Our studies deal with molecular mechanisms (e.g. synaptic beta-amyloid
hypothesis) involved in vulnerability of neural networks in aging as
well as in degenerative dementia (Alzheimer disease and frontotemporal
dementia). Starting from observations made in humans, cellular and
murine models are used to investigate how synaptic modifications and
loss lead to functional alterations according to a synapto-connectionist
paradigm, but may be counteracted by cerebral reserve and compensatory
mechanisms (ref. 2).
Eder-Colli L, Abad-Estarlich N, Pannetier C, Vallet PG, Walzer C, Elder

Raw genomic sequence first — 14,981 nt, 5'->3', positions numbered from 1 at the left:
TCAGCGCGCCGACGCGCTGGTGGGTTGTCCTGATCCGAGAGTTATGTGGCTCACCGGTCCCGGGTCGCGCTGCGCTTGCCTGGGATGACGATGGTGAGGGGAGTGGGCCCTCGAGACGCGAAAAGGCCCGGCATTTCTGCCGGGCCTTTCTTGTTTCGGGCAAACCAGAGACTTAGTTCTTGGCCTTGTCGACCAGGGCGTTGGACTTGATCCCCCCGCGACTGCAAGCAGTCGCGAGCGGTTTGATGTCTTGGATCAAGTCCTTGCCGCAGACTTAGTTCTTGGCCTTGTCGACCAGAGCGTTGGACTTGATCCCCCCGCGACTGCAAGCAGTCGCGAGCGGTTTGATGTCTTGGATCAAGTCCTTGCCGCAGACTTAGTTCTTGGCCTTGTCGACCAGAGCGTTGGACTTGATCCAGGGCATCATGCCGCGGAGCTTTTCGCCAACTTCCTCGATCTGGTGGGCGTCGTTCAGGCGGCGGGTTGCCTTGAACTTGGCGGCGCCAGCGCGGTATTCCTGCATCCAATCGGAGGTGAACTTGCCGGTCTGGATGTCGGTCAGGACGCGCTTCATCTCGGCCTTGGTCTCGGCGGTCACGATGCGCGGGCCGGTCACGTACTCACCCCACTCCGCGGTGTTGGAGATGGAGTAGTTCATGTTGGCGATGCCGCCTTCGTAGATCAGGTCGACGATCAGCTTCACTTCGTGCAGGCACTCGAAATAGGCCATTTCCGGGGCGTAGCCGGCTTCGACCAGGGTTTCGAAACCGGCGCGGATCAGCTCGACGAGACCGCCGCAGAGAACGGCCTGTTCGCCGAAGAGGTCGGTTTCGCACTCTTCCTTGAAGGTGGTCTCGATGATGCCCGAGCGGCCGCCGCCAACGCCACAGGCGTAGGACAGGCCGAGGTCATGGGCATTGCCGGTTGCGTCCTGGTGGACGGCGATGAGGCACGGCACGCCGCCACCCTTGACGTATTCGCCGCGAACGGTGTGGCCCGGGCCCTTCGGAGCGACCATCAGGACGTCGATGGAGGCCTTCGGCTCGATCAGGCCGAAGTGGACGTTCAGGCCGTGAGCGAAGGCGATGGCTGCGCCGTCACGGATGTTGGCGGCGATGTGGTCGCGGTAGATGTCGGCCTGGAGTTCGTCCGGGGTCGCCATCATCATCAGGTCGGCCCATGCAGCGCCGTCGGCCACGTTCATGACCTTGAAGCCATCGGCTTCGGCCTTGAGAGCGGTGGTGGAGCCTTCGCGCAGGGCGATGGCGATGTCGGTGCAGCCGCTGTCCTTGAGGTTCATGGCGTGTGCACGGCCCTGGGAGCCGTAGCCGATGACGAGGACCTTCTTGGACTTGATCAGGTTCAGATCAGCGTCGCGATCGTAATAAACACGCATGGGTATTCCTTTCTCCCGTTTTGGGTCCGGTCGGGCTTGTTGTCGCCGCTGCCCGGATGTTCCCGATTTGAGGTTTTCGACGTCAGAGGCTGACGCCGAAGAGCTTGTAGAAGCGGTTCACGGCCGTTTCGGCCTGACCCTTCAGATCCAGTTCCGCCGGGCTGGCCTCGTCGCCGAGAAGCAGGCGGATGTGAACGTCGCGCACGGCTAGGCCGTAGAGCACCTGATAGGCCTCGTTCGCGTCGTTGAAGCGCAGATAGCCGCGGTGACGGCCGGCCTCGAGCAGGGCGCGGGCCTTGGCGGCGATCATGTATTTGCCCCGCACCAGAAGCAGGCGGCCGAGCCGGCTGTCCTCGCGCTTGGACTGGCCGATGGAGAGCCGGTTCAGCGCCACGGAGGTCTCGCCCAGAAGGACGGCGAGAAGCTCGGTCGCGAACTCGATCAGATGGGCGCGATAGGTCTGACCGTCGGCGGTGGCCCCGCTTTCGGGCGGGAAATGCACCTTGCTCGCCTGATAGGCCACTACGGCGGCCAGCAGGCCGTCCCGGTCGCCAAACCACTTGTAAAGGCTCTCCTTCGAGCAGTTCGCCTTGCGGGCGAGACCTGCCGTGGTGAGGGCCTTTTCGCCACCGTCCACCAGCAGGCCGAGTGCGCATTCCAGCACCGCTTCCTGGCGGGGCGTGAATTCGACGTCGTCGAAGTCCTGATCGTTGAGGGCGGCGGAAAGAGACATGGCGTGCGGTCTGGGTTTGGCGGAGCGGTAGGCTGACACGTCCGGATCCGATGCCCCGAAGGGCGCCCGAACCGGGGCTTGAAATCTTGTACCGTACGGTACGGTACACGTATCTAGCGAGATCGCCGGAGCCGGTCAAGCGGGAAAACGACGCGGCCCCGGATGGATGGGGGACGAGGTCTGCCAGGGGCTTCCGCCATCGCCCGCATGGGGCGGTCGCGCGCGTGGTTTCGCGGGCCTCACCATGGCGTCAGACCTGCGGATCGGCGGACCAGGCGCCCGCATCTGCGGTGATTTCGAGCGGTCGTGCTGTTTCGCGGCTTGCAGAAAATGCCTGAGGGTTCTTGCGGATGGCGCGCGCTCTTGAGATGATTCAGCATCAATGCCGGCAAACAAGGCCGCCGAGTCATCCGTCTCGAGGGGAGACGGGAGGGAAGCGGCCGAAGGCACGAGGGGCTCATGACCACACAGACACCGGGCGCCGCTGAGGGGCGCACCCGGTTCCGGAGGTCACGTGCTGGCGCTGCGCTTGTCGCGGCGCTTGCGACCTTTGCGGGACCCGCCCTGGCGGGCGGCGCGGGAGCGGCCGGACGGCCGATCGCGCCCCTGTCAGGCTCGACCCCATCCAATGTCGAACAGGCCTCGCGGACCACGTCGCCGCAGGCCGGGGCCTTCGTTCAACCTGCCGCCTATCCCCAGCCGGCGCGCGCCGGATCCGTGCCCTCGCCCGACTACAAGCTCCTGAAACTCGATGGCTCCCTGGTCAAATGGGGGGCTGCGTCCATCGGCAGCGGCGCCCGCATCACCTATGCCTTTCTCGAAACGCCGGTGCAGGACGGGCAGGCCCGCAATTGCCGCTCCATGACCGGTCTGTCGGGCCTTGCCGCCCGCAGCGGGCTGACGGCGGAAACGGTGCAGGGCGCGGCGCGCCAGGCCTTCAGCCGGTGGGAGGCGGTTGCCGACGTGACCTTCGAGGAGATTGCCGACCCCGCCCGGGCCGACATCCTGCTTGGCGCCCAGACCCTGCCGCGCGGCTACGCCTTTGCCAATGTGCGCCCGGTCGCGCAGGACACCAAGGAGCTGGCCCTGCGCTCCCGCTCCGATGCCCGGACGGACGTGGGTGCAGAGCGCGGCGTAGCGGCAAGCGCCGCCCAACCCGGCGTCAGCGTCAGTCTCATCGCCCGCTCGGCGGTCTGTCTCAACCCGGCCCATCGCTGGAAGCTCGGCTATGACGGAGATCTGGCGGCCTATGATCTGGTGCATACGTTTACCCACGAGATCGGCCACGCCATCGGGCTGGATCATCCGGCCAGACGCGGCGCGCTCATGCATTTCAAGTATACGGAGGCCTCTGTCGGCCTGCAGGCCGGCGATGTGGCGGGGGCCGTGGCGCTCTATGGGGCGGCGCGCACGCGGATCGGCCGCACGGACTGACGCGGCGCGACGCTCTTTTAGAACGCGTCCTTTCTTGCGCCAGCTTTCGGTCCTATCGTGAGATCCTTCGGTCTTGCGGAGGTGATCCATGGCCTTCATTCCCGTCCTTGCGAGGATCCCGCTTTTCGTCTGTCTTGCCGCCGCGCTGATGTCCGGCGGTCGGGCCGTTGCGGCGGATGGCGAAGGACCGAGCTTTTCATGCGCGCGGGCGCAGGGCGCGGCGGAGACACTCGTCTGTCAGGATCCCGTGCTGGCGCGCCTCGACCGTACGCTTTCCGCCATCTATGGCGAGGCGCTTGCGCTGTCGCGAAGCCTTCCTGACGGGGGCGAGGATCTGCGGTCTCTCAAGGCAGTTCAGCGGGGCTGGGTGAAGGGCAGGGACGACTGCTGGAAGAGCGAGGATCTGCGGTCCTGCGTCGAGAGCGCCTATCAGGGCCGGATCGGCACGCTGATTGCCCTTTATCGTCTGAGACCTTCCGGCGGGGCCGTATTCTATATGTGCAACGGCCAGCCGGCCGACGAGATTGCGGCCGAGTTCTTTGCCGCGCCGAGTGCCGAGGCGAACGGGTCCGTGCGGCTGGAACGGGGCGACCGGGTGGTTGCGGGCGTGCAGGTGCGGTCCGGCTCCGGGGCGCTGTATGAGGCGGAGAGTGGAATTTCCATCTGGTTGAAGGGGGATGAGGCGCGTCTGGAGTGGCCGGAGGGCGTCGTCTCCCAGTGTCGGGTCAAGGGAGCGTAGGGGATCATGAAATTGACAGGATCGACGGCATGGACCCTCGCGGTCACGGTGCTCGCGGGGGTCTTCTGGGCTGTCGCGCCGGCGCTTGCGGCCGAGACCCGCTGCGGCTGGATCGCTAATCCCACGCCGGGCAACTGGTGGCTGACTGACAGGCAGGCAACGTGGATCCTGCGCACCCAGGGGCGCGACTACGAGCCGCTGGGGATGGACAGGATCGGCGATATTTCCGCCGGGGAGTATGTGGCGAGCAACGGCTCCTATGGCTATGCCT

GA, Robakis NK, Bouras C, Savioz A.
The presenilin-1 familial Alzheimer's disease mutation P117L decreases
neuronal differentiation of embryonic murine neural progenitor cells.
Brain Res Bull. 2009, 80, 296-301.
Savioz A, Leuba G, Vallet PG, Walzer C. Contribution of neural networks to Alzheimer disease's progression.
Brain Res Bull. 2009, 80, 309-314.
Leuba G, Walzer C, Vernay A, Carnal B, Kraftsik R, Piotton F, Marin P,
Bouras C, Savioz A. Postsynaptic density protein PSD-95 expression in Alzheimer's disease and okadaic acid induced neuritic retraction.
Neurobiol Dis. 2008 Jun;30(3):408-19.
Dept. Psychiatrie, Neuropsychiatrie
Email: Armand (dot) Savioz (at) hcuge (dot) ch